“You know how to whistle, don’t you? You just put your lips together and blow.”
That’s Lauren Bacall in To Have and Have Not murmuring perhaps the sexiest two sentences in the history of Hollywood cinema.
As a hormone-besotted teenager I was paralyzed when I watched that scene unfold on the big screen.
And I wasn’t even sure what she was talking about.
Oh, I knew about whistling — a simple act (just put your lips together and blow, stupid) — but with unknowable consequences.
There was that time, for instance, that whistling almost got me killed.
I was sixteen years old, working as a deckhand aboard the S.S. Federal Monarch, an oil tanker bound from Dartmouth, N.S. to Venezuela.
I was hustling along the deck, off to daub some paint on a lifeboat, whistling, if memory serves, O Susanna, when a hand attached to a muscular brown arm came out of nowhere and grabbed me by the jaw.
“What you doin’, mon?” asked the voice behind the arm. It belonged to the ship’s Bos’n, a burly Jamaican named Archie. My mouth was too scrunched up in his hand to do anything more than mumble.
“You whistle on dis ship again, I slit you t’roat.”
He was smiling when he said it, but he sported a wicked-looking hooked knife on his belt and if it was a bluff, I wasn’t about to call it. Nor would I whistle on that ship — or any ship — ever again.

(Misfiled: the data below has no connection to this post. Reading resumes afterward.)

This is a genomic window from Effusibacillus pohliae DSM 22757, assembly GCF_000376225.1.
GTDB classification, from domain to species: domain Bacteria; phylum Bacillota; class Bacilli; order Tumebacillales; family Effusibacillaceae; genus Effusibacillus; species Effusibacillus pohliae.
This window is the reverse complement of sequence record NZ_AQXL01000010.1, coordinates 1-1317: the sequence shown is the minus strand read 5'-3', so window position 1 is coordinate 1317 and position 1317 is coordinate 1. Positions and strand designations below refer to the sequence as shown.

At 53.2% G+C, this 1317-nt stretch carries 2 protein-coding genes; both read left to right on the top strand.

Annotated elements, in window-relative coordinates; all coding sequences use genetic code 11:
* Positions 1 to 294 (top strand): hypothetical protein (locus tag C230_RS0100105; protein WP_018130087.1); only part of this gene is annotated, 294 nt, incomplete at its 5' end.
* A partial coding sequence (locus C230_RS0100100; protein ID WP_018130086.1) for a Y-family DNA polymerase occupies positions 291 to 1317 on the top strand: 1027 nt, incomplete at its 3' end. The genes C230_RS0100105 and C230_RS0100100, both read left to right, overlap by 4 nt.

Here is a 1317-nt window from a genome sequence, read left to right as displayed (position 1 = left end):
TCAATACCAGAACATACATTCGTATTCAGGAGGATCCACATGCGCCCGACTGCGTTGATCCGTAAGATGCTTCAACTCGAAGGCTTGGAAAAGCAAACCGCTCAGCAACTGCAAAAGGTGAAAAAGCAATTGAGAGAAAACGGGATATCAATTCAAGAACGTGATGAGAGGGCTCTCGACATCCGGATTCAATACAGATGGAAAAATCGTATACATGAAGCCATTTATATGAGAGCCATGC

Turns out that sailors are a deeply superstitious lot, and whistling is considered to be an invitation to the Gods to sink your vessel.
Just put your lips together and blow. That’s all Bing Crosby did in his recording of White Christmas, but the man played his lips like Louis Armstrong blew trumpet. He whistled a solo that’s engraved on the memories of millions. Just by putting his lips together.
Back in the 1960’s I met a couple of Canucks who had spent a month on Gomera, one of the Canary Islands off the coast of Africa.
They’d hiked to the top of an island mountain and were baffled because the people they met along the way always seemed to be expecting them.
When they reached the top of the mountain, villagers were gathered around an open fire where a goat had been killed and roasted for them. A feast had been prepared.
Understand that this was long before cell phones and WiFi. Gomera was an exceedingly rural island. Most of the inhabitants had no electricity or telephones.
What they shared instead was a phenomenon called ‘Silbo Gomero’.
It’s a language consisting of two vowels and four consonants which could be combined to make some 4,000 ‘words’.
All of them whistled. News of the ‘estranjeros’ had been passed along ahead of them by ‘whistle’ telegraph — islanders just putting their lips together and blowing.
There’s a teenager named Walker Harnden down in North Carolina who’s only 19 years old but he’s already in the Guinness Book of Records.
Harnden got there by putting his lips together and blowing the highest note ever recorded (B7 in case you want to give it a shot).
Harnden admits that he ‘whistles all the time” — up to four or five hours a day.
A lucky thing for the kid that he never went to sea.
— Arthur Black lives on Saltspring Island. His column appears Tuesday in The NEWS. E-mail: firstname.lastname@example.org.